The consulting team has also reviewed Department marketing efforts. This is an area where great strides have recently been made. The Department has a full-time position that includes marketing and communication in addition to some programming duties. The Department creates three seasonal program and event catalogs that are included in the Better Manchester Magazine that is mailed to residents. The results of the statistically valid survey indicate that 74% of respondents are very satisfied or satisfied with the availability of information about programs and services on the website. Just under 63% are very satisfied or satisfied with the ease of the online registration process.

Based on the results of the community engagement, the statistically valid survey, and the review of current offerings, the consulting team identified several programming opportunities for the Department to consider, including the following:

  • Nature enjoyment
  • Outdoor and adventure recreation, such as boating, kayaking, and canoeing
  • Wellness programming
  • Birthday party service
  • Child care
  • Dance/music/performing arts
  • School break camps
  • Esports
  • Gymnastics/tumbling
  • Historical programs
  • Programs for children who are homeschooled
  • Science, technology, engineering, and math programs (STEM/STEAM)
  • Youth fitness

The consulting team evaluated the current policy and procedure for pricing programs and services. Historically, the Town has operated within a policy of charging low fees to no fees for programs. Based on the review of the Town’s finances via the budget documents posted on the Town’s website, the annual subsidy to the Department is increasing, and conversely, the cost recovery percentage is decreasing. With the minimum wage increasing to $15/hour in July 2023, the cost recovery of the Department is likely to continue to decrease unless changes are made either by increasing fees or decreasing expenses.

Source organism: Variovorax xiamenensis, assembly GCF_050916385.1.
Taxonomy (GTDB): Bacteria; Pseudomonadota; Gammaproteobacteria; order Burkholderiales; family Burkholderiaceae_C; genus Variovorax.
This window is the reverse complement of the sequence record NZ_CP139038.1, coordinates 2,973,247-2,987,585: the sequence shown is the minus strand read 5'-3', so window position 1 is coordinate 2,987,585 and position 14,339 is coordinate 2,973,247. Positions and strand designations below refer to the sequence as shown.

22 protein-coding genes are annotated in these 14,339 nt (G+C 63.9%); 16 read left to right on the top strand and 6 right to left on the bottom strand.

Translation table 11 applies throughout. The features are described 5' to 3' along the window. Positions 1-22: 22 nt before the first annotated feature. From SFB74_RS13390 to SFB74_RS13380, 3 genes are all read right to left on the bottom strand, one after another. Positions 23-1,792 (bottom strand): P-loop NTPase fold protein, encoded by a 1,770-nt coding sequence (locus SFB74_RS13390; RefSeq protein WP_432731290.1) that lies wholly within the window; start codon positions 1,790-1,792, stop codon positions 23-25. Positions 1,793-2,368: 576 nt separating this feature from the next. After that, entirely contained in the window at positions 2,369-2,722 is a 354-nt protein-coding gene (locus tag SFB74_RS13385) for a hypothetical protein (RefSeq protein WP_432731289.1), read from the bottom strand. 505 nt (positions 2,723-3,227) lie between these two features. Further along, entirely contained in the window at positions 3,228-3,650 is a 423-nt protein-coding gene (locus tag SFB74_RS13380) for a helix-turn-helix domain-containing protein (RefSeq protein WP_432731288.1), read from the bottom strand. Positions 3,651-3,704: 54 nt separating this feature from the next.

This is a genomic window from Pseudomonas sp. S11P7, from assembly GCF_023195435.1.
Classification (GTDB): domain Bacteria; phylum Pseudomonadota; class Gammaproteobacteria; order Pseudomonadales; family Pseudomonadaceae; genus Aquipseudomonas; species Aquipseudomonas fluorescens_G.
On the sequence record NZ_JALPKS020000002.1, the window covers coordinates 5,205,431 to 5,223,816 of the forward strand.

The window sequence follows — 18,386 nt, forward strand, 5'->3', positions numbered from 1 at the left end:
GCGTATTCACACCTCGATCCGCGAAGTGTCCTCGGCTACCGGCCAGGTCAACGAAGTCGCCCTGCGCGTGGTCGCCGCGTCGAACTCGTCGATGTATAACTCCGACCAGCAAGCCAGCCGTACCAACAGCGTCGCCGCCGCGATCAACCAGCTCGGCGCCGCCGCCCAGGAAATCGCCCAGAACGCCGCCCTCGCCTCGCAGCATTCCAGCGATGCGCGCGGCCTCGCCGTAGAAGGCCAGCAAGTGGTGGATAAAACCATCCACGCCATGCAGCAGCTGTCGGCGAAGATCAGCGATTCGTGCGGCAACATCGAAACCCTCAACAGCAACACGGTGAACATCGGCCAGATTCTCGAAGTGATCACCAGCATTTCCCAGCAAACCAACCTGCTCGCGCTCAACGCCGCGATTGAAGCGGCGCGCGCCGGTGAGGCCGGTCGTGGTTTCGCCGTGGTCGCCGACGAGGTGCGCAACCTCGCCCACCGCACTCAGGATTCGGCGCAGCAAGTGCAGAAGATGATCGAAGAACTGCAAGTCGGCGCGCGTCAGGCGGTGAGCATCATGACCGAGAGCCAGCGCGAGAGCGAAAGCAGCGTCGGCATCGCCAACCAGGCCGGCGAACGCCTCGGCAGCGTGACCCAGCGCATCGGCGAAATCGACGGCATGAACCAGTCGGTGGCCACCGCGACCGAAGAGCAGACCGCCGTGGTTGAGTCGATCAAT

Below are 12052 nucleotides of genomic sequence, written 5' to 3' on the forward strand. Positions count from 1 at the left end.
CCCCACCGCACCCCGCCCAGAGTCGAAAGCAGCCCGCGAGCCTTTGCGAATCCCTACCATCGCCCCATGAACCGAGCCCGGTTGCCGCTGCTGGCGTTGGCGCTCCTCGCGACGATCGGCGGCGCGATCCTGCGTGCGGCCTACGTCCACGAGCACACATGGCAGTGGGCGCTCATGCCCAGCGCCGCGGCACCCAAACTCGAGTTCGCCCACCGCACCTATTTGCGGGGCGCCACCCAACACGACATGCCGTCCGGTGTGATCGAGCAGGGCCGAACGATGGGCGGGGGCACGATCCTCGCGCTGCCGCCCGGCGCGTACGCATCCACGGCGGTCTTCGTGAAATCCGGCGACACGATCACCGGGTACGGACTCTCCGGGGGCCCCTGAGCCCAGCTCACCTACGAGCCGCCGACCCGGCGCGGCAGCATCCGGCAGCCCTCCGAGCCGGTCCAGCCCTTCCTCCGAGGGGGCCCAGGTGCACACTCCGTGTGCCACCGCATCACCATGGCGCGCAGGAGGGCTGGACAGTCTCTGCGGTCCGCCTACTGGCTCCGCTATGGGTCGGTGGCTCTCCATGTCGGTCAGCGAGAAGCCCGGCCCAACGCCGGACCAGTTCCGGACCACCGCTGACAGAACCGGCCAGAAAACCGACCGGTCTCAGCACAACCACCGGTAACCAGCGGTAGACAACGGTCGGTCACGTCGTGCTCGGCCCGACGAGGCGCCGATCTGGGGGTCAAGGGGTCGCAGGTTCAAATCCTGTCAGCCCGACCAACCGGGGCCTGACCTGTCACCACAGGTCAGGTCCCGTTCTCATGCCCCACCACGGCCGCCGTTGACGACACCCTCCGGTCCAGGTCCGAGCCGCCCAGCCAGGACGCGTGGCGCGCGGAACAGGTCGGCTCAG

In the final section of the recreation analysis, some best practices for the provision of recreation programs are outlined in conjunction with a number of specific recommendations. The recommendations are divided into four groups:

  • Demographic considerations
  • Programming considerations
  • Marketing considerations
  • Items that are worthy of continued analysis


In conjunction with the recreation programming analysis, the consulting team provided a series of current trends. The trend information provided are categorized into general recreation, outdoor adventure activities, fitness, age-related trends, and some new trends as a result of the COVID-19 pandemic.